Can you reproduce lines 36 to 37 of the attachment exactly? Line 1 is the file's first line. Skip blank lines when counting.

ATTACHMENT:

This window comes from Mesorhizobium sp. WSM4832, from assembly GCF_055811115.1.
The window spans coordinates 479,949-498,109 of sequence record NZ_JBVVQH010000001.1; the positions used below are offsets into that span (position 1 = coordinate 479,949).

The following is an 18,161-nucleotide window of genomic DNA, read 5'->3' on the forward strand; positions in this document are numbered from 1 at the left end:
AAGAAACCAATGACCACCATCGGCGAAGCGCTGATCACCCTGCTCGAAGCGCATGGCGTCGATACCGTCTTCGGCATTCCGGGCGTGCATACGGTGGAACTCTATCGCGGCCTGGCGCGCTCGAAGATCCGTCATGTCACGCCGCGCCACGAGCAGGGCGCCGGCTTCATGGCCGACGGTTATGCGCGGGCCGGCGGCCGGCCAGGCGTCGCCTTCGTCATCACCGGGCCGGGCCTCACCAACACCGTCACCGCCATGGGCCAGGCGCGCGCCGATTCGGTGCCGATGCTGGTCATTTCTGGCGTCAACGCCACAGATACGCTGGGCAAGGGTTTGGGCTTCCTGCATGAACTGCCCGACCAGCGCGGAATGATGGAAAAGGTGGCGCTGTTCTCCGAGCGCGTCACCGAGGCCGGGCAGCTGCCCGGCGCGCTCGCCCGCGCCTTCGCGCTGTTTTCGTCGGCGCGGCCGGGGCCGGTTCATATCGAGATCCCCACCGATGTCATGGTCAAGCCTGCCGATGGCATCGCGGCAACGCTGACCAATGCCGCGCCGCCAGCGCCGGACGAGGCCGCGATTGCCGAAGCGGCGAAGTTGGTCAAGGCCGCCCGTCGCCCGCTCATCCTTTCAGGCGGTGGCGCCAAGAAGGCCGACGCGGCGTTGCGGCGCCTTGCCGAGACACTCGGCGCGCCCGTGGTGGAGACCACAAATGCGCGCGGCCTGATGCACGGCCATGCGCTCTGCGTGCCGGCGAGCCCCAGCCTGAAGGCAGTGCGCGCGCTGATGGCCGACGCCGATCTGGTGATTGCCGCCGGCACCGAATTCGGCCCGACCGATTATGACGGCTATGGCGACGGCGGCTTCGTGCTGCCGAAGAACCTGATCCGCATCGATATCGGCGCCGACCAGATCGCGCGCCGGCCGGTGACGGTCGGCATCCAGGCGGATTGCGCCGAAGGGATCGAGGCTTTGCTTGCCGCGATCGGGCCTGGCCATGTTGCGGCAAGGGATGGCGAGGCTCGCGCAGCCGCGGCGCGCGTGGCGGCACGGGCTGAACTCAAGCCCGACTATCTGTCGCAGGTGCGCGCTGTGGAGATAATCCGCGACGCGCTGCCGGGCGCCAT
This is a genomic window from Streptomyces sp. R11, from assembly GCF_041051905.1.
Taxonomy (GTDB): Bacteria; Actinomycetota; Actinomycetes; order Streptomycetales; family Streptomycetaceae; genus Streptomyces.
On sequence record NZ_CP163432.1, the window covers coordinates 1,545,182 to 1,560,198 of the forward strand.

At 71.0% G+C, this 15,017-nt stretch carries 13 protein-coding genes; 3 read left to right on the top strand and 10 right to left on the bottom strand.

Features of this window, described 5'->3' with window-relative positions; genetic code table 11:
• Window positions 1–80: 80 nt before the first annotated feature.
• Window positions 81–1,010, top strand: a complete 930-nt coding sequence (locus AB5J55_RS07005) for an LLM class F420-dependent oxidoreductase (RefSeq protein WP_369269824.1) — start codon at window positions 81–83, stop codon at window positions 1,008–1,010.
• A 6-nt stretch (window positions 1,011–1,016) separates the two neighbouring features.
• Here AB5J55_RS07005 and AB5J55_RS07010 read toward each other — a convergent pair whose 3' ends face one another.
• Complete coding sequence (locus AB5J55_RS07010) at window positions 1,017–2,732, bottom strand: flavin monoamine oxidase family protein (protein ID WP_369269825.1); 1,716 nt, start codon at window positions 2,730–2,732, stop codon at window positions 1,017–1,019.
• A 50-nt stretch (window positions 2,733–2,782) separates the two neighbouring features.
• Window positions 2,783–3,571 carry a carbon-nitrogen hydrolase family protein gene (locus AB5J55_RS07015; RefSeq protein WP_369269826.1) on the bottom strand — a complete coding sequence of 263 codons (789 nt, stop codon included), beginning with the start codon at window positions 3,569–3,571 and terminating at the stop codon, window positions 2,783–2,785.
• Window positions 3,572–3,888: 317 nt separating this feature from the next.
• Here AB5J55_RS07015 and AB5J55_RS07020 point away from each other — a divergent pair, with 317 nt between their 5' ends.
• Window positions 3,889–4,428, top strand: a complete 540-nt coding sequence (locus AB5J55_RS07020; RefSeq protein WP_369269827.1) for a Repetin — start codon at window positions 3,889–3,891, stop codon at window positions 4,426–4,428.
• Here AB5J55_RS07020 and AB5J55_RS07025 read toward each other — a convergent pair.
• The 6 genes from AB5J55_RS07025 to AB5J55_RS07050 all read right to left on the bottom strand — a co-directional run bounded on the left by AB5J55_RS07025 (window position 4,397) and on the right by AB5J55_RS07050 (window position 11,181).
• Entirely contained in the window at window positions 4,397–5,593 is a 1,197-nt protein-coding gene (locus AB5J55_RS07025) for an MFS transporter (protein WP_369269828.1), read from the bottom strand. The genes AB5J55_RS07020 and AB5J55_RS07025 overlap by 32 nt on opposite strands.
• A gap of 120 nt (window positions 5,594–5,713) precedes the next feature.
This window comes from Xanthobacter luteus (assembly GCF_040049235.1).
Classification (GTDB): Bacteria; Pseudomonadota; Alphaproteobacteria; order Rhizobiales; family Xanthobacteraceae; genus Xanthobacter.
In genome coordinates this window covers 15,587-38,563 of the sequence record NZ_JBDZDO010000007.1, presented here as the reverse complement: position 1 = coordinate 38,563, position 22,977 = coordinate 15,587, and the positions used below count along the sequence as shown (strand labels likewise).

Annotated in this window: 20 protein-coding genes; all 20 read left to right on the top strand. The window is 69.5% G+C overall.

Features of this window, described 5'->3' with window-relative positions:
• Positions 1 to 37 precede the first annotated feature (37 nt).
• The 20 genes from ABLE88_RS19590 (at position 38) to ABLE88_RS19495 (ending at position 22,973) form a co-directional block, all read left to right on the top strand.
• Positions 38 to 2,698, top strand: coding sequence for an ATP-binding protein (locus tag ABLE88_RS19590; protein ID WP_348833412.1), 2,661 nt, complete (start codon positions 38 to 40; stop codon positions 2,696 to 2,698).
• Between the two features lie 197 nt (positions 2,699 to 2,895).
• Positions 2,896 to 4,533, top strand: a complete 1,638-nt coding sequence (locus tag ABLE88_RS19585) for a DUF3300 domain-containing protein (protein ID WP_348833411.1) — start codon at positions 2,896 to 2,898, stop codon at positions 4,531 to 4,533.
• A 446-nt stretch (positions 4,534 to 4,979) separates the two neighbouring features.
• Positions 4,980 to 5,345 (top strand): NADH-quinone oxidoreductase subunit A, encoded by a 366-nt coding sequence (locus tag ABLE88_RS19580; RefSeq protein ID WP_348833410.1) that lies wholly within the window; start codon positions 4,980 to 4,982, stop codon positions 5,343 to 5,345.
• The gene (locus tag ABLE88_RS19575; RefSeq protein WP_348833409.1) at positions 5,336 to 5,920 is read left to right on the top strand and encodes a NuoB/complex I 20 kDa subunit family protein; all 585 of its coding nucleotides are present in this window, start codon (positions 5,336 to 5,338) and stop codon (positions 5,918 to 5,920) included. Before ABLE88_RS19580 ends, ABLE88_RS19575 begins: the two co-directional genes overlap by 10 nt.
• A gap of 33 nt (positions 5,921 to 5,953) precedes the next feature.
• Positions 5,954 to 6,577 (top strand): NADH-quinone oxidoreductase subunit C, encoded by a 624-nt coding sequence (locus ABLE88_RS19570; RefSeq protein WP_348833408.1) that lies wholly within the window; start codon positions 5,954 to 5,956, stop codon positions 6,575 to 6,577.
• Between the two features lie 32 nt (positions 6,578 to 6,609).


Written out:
• The gene (locus tag ABLE88_RS19575; RefSeq protein WP_348833409.1) at positions 5,336 to 5,920 is read left to right on the top strand and encodes a NuoB/complex I 20 kDa subunit family protein; all 585 of its coding nucleotides are present in this window, start codon (positions 5,336 to 5,338) and stop codon (positions 5,918 to 5,920) included. Before ABLE88_RS19580 ends, ABLE88_RS19575 begins: the two co-directional genes overlap by 10 nt.
• A gap of 33 nt (positions 5,921 to 5,953) precedes the next feature.